A Study on the Defect Chemistry of Barium-Strontium-Cobalt-Iron-Oxide System
New York State College of Ceramics at Alfred University. Kazuo Inamori School of Engineering.
BSCF, or Ba0.5Sr0.5Co0.8Fe0.2O3-δ, is a well known mixed electronic and ionic conductor (MEIC) that has been considered as potential cathode for intermediate temperature solid oxide fuel cells (IT-SOFCs). Initial 4-point conductivity measurements of Ba0.5Sr0.5CoxFe1-xO3-δ (x = 0, 0.2, 0.4, 0.6, and 0.8) as a function of temperature in air were conducted with Pt-paste electrodes. Below 400oC, conductivity was thermally activated (Ea = 0.21 – 0.4eV). Above 400oC, conductivity decreased with increasing temperature, which was attributed to a decrease in p-type carriers resulting from the formation of oxygen vacancies associated with the reduction of Fe4+. The conductivity of BSCF (x = 0.8) as a function of pO2 was also measured. Above 400oC for pO2 > 0.01atm, the conductivity increased with increasing pO2, confirming p-type conduction. For pO2 < 0.01atm, a slight increase in conductivity with decreasing pO2 was observed. To further investigate the possibility of n-type conduction in BSCF at low pO2, the conductivity and thermopower simultaneously as a function of temperature and pO2 for five compositions of Ba0.5Sr0.5CoxFe1-xO3-δ (0 < x < 0.8) were measured. These measurements enable better understanding of the conduction mechanism of BSCF according to the changes of temperatures and oxygen partial pressures. With XPS analysis, as cobalt concentration increases, the trend of peak shifts in O1s and cations (Co, Fe) has been studied. This study provides the fundamental background of bonding state on the surface of BSCF ceramics.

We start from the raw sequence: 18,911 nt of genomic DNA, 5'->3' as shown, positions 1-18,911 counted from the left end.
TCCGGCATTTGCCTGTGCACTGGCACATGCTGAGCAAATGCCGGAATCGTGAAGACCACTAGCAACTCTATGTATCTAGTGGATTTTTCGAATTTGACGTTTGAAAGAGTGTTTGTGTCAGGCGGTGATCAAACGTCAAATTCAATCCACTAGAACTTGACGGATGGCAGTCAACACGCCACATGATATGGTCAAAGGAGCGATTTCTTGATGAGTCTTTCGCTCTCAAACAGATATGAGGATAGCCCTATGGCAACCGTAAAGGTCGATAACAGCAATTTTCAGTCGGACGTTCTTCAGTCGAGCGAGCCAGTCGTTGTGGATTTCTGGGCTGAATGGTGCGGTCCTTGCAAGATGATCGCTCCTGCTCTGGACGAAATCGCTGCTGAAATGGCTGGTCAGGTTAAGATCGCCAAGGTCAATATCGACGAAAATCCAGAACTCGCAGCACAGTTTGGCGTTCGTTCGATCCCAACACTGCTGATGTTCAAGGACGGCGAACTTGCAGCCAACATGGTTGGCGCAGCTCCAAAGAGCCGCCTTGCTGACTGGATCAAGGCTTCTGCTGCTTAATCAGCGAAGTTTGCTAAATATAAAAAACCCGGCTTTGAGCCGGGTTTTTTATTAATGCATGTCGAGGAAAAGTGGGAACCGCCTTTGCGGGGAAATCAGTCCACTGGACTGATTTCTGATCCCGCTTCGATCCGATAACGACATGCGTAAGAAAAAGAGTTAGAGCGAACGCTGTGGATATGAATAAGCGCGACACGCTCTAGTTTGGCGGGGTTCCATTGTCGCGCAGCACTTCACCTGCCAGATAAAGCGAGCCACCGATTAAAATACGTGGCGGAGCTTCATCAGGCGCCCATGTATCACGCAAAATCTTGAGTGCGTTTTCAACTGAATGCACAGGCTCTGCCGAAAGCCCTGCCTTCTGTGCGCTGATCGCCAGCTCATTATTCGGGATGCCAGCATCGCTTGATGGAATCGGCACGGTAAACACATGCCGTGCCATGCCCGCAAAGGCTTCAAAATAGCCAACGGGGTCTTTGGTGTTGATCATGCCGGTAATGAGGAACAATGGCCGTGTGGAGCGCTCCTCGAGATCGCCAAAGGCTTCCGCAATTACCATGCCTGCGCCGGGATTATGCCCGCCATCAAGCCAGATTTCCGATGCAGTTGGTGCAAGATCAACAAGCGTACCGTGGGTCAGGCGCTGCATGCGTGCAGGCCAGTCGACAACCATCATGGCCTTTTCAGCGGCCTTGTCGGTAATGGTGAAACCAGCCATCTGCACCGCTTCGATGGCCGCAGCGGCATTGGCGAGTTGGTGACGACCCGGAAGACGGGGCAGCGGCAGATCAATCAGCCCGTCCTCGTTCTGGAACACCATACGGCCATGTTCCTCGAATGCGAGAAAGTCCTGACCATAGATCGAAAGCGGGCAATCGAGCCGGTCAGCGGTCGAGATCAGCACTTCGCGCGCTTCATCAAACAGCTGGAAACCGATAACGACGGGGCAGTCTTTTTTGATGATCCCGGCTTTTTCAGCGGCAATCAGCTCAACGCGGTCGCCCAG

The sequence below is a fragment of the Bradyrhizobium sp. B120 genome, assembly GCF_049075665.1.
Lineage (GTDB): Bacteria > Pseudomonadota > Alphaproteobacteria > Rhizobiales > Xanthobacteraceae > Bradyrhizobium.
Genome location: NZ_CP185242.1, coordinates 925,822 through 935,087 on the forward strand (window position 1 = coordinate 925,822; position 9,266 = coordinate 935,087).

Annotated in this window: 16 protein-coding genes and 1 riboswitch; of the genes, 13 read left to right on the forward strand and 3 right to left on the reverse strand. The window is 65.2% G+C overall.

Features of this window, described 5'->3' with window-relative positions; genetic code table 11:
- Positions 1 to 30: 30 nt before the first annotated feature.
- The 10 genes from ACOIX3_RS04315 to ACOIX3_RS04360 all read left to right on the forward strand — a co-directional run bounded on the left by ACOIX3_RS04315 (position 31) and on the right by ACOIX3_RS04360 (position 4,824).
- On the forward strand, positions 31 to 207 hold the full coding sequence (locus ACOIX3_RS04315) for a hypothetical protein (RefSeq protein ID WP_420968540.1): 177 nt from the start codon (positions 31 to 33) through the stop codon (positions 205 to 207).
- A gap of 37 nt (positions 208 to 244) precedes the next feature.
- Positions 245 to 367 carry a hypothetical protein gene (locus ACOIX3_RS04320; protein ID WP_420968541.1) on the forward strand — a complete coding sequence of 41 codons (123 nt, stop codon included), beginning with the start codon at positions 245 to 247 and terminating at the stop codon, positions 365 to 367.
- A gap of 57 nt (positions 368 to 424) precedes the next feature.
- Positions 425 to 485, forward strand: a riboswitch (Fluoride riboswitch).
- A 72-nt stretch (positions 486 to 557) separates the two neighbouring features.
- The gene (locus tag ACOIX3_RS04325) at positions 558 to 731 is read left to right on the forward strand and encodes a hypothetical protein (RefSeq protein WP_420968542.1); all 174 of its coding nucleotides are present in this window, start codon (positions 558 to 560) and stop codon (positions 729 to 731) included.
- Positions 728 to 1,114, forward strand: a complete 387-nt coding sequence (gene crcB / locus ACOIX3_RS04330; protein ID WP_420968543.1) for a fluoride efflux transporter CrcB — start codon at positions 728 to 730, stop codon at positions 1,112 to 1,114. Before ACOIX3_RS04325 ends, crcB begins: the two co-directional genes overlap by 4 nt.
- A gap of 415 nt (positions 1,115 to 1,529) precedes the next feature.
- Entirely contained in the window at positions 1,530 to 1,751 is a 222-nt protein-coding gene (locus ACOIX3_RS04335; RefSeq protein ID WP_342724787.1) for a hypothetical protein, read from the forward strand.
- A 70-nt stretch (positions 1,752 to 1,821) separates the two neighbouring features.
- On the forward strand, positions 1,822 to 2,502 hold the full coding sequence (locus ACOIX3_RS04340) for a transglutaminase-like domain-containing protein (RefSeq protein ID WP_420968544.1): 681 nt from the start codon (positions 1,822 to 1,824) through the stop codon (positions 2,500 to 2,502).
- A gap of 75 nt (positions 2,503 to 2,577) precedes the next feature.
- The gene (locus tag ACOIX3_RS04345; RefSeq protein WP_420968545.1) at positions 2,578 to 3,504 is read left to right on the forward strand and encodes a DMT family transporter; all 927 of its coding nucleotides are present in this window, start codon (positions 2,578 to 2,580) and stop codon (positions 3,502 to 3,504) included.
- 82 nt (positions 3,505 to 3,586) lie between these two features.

Advisory committee members: Alastair Cormack, Scott Misture, Walter Schulze. Dissertation completed in partial fulfillment of the requirements for the degree of Doctorate of Philosophy in Ceramics at the Kazuo Inamori School of Engineering, New York State College of Ceramics at Alfred University